Why Brazil is the most dangerous place in the world to be a tree-huggerApril 23, 2014Foreign Policy
Between 2002 and 2013, at least 908 people were killed because of their environmental advocacy. That's an average of at least one environmentalist murdered every week, and in the last four years, the rate of the murders has doubled.
Report reveals rising number of environment and land rights activists being killed worldwideApril 22, 2014The Guardian
What now happens twice a week to "ordinary people" around the world trying to protect the environment and rights to land? They get killed.
"We are tired of the explosions on the pipeline that have ruined our ancestral lands, polluted our water and put our people in danger. We want it relocated," said Heber Tegria Uncaria, vice president and spokesman for the U'wa Association.
After organizers of a Chevron-sponsored economic development summit learned of a paying attendee’s association with an environmental watchdog, he was forcibly ejected from the event.April 18, 2014MintPress News
"My plan was to be there, listen to what they have to say, interact with the people at the conference," said Paz y Miño. "Supposedly, these are businesses in Oakland that are concerned with green and sustainable energy. I thought they would be interested in the information."
GPS-referenced trees that do not exist is "one of the most commonly cited problems"April 17, 2014The Guardian
Almost 70% of all the logging concessions inspected by Peru's authorities have been suspected of "major violations", states the report, and almost 50% have been cancelled "due to confirmed major violations." This means that out of the total 609 concessions in the entire Peruvian Amazon – 36% of which have not been inspected – almost 45% are either under investigation or have been cancelled.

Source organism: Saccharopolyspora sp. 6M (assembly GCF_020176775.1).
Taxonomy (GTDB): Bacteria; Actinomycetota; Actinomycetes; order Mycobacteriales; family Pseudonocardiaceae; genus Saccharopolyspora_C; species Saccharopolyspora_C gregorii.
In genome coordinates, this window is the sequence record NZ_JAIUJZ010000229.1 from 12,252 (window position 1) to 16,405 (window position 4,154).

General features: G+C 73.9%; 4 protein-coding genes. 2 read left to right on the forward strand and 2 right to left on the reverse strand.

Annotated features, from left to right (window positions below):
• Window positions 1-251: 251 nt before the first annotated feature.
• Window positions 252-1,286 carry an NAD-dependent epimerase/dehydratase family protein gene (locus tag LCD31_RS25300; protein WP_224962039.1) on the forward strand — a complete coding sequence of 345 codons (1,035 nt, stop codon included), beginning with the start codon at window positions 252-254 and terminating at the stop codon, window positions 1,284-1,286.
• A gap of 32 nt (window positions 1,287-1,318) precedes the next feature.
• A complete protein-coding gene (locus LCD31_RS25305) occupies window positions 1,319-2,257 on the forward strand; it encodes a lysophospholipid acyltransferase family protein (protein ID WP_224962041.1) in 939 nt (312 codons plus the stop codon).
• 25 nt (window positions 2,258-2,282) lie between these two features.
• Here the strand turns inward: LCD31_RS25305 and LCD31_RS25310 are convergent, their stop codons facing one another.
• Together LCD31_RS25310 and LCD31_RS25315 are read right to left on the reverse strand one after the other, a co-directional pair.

Environmental Activist Forcibly Removed from Chevron-Sponsored Event in Oakland for Mocking the Company's "News" WebsiteApril 16, 2014East Bay Express
"Chevron has been out to crush free speech in relation to its policies for years and now apparently opposing views are not even allowed in the room," Paz y Miño said. "It's outrageous. They want to crush any kind of open discussion or debate about their actions here or anywhere in the world."
"Operating in this area demonstrates an utter disregard for some of the most vulnerable people on the planet, who may feel forced to defend their territory", said Stephen Corry, director of Survival International. "If the companies have any sense, they will leave the area to its rightful owners before lives, and reputations, are ruined."
Experts Say Move Could Set Precedent for Future Disputes Between Environmentalists, Government and IndustryApril 14, 2014Wall Street Journal
A coalition opposed to a new oil development in a national park in Ecuador's Amazon rain forest say they have collected enough signatures to force a referendum on the activity, which experts say could set a precedent for future disputes between environmentalists, the government and industry.
Documentary starring ex-footballer is an excellent opportunity to portray the reality of life in the rainforestApril 11, 2014The Guardian
Beckham's expedition was, or is, "top-secret." However, photos of him meeting a Yanomami leader, Davi Yanomami make it clear he paid a visit to their territory in northern Brazil and suggest some Yanomami will feature in the film.
"With these signatures we are certain that the popular consultation vote will go ahead," said Carla Espin of Yasunidos.April 11, 2014BBC News
Environmentalists in Ecuador say they have collected enough signatures to have a referendum on whether the Yasuni National Park in the Amazon should be opened to further oil exploration. They said 727,947 people had signed their petition to have a vote - more than required by Ecuadorian law.